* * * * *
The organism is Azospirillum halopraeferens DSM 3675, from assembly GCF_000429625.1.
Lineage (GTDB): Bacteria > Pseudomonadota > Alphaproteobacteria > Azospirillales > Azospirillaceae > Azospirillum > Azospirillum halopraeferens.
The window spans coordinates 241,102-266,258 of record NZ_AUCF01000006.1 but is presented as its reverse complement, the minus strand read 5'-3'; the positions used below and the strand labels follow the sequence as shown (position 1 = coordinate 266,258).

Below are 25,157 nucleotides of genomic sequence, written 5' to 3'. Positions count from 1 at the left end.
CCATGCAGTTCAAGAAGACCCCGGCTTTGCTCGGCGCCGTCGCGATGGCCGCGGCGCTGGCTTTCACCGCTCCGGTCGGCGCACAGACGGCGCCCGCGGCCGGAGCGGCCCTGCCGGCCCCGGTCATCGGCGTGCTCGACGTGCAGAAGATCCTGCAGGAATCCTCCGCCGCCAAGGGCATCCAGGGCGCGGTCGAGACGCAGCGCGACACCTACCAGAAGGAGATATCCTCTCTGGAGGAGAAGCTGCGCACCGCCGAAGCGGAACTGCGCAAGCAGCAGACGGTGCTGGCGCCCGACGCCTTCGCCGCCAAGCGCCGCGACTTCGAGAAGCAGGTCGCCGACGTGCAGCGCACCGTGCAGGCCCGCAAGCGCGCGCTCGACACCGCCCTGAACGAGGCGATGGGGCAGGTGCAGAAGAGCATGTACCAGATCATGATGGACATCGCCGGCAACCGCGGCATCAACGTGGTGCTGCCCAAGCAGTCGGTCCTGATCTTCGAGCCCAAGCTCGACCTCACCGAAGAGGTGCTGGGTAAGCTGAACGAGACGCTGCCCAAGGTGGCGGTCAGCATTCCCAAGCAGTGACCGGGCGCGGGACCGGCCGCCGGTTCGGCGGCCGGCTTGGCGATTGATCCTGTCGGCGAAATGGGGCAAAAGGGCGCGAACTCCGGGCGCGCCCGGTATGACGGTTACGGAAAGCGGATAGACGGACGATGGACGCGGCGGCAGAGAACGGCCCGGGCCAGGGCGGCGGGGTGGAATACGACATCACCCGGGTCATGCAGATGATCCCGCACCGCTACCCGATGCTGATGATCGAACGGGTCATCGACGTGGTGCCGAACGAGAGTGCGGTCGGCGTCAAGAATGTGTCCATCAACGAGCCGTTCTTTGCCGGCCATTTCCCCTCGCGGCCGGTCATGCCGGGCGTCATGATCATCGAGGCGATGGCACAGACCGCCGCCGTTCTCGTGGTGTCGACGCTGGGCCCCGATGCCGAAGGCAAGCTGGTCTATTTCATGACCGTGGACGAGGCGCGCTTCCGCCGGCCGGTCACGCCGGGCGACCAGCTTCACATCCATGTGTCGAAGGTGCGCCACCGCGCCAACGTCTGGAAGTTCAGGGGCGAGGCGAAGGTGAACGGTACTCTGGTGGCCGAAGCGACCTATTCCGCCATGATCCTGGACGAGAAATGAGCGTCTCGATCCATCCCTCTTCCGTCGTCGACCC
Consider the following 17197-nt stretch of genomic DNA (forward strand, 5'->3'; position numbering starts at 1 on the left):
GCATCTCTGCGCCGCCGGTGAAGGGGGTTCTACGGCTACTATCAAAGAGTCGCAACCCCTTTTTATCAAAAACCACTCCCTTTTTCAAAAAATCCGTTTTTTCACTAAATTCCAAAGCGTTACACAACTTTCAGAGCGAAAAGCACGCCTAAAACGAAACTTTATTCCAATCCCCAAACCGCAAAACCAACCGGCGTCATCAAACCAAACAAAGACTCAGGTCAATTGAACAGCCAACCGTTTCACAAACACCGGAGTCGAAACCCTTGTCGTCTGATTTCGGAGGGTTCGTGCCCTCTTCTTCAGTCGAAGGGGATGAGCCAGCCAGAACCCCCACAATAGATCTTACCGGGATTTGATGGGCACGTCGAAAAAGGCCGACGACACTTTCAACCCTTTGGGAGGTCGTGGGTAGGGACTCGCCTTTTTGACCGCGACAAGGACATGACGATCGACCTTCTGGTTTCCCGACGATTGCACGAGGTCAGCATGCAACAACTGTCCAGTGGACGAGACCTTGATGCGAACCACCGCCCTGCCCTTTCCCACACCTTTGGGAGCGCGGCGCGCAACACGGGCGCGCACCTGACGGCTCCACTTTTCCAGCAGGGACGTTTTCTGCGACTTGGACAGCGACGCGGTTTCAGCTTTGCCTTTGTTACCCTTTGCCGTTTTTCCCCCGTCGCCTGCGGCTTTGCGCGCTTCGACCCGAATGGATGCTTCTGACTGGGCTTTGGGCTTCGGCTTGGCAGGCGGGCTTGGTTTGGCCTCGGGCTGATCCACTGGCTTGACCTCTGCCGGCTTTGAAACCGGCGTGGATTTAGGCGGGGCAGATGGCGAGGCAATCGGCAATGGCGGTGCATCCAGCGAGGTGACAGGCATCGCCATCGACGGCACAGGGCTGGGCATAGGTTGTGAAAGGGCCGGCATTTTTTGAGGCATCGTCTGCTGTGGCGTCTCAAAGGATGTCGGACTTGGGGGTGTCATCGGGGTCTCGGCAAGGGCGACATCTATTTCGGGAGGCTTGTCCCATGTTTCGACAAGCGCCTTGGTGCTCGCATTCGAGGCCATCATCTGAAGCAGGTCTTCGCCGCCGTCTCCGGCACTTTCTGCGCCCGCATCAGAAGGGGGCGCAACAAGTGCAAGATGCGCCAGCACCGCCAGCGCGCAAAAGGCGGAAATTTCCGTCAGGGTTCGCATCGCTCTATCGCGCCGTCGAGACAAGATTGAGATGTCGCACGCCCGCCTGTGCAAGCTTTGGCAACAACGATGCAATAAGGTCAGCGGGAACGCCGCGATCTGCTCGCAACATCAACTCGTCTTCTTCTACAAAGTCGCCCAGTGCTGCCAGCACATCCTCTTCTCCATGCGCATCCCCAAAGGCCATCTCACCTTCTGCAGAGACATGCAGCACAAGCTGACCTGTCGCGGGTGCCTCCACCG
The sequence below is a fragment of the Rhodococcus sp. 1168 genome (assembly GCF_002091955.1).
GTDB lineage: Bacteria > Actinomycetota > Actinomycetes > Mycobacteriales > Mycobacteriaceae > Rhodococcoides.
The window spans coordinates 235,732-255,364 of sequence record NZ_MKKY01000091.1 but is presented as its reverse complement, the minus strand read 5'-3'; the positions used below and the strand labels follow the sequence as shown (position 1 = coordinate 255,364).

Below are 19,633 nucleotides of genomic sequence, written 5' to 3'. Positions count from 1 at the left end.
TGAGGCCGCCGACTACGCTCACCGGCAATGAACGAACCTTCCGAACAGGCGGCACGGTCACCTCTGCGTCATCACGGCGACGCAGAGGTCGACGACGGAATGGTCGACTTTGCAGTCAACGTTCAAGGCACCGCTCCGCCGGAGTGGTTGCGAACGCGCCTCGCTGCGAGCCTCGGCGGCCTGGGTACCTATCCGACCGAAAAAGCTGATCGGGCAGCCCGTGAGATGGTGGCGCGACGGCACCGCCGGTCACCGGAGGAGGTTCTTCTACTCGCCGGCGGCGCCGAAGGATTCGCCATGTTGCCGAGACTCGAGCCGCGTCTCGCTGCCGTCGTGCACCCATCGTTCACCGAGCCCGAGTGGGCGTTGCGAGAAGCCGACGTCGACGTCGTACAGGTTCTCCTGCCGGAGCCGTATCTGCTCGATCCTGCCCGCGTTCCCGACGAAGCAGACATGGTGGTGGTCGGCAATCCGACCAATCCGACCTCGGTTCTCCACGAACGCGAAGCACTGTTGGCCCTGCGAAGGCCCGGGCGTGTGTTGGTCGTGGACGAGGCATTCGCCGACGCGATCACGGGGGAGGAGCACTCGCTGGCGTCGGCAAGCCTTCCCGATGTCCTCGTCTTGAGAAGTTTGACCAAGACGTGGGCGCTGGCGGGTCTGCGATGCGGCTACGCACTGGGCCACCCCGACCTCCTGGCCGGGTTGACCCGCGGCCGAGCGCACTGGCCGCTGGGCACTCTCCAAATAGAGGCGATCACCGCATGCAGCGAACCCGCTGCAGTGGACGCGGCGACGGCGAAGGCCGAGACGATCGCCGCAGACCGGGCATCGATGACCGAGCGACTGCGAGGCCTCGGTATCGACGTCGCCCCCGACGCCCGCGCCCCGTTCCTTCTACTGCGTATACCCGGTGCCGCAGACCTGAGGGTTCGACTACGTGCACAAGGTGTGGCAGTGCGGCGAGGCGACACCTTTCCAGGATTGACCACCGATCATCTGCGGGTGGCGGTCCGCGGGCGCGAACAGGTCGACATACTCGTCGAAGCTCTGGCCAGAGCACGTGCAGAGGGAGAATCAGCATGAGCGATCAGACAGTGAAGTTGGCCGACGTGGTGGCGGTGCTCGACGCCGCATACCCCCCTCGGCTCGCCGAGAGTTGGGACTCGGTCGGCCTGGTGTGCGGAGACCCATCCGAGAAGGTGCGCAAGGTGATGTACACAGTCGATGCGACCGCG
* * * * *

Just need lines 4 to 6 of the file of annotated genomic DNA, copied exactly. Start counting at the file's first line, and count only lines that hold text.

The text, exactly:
Below are 25,157 nucleotides of genomic sequence, written 5' to 3'. Positions count from 1 at the left end.
CCATGCAGTTCAAGAAGACCCCGGCTTTGCTCGGCGCCGTCGCGATGGCCGCGGCGCTGGCTTTCACCGCTCCGGTCGGCGCACAGACGGCGCCCGCGGCCGGAGCGGCCCTGCCGGCCCCGGTCATCGGCGTGCTCGACGTGCAGAAGATCCTGCAGGAATCCTCCGCCGCCAAGGGCATCCAGGGCGCGGTCGAGACGCAGCGCGACACCTACCAGAAGGAGATATCCTCTCTGGAGGAGAAGCTGCGCACCGCCGAAGCGGAACTGCGCAAGCAGCAGACGGTGCTGGCGCCCGACGCCTTCGCCGCCAAGCGCCGCGACTTCGAGAAGCAGGTCGCCGACGTGCAGCGCACCGTGCAGGCCCGCAAGCGCGCGCTCGACACCGCCCTGAACGAGGCGATGGGGCAGGTGCAGAAGAGCATGTACCAGATCATGATGGACATCGCCGGCAACCGCGGCATCAACGTGGTGCTGCCCAAGCAGTCGGTCCTGATCTTCGAGCCCAAGCTCGACCTCACCGAAGAGGTGCTGGGTAAGCTGAACGAGACGCTGCCCAAGGTGGCGGTCAGCATTCCCAAGCAGTGACCGGGCGCGGGACCGGCCGCCGGTTCGGCGGCCGGCTTGGCGATTGATCCTGTCGGCGAAATGGGGCAAAAGGGCGCGAACTCCGGGCGCGCCCGGTATGACGGTTACGGAAAGCGGATAGACGGACGATGGACGCGGCGGCAGAGAACGGCCCGGGCCAGGGCGGCGGGGTGGAATACGACATCACCCGGGTCATGCAGATGATCCCGCACCGCTACCCGATGCTGATGATCGAACGGGTCATCGACGTGGTGCCGAACGAGAGTGCGGTCGGCGTCAAGAATGTGTCCATCAACGAGCCGTTCTTTGCCGGCCATTTCCCCTCGCGGCCGGTCATGCCGGGCGTCATGATCATCGAGGCGATGGCACAGACCGCCGCCGTTCTCGTGGTGTCGACGCTGGGCCCCGATGCCGAAGGCAAGCTGGTCTATTTCATGACCGTGGACGAGGCGCGCTTCCGCCGGCCGGTCACGCCGGGCGACCAGCTTCACATCCATGTGTCGAAGGTGCGCCACCGCGCCAACGTCTGGAAGTTCAGGGGCGAGGCGAAGGTGAACGGTACTCTGGTGGCCGAAGCGACCTATTCCGCCATGATCCTGGACGAGAAATGAGCGTCTCGATCCATCCCTCTTCCGTCGTCGACCC
Consider the following 17197-nt stretch of genomic DNA (forward strand, 5'->3'; position numbering starts at 1 on the left):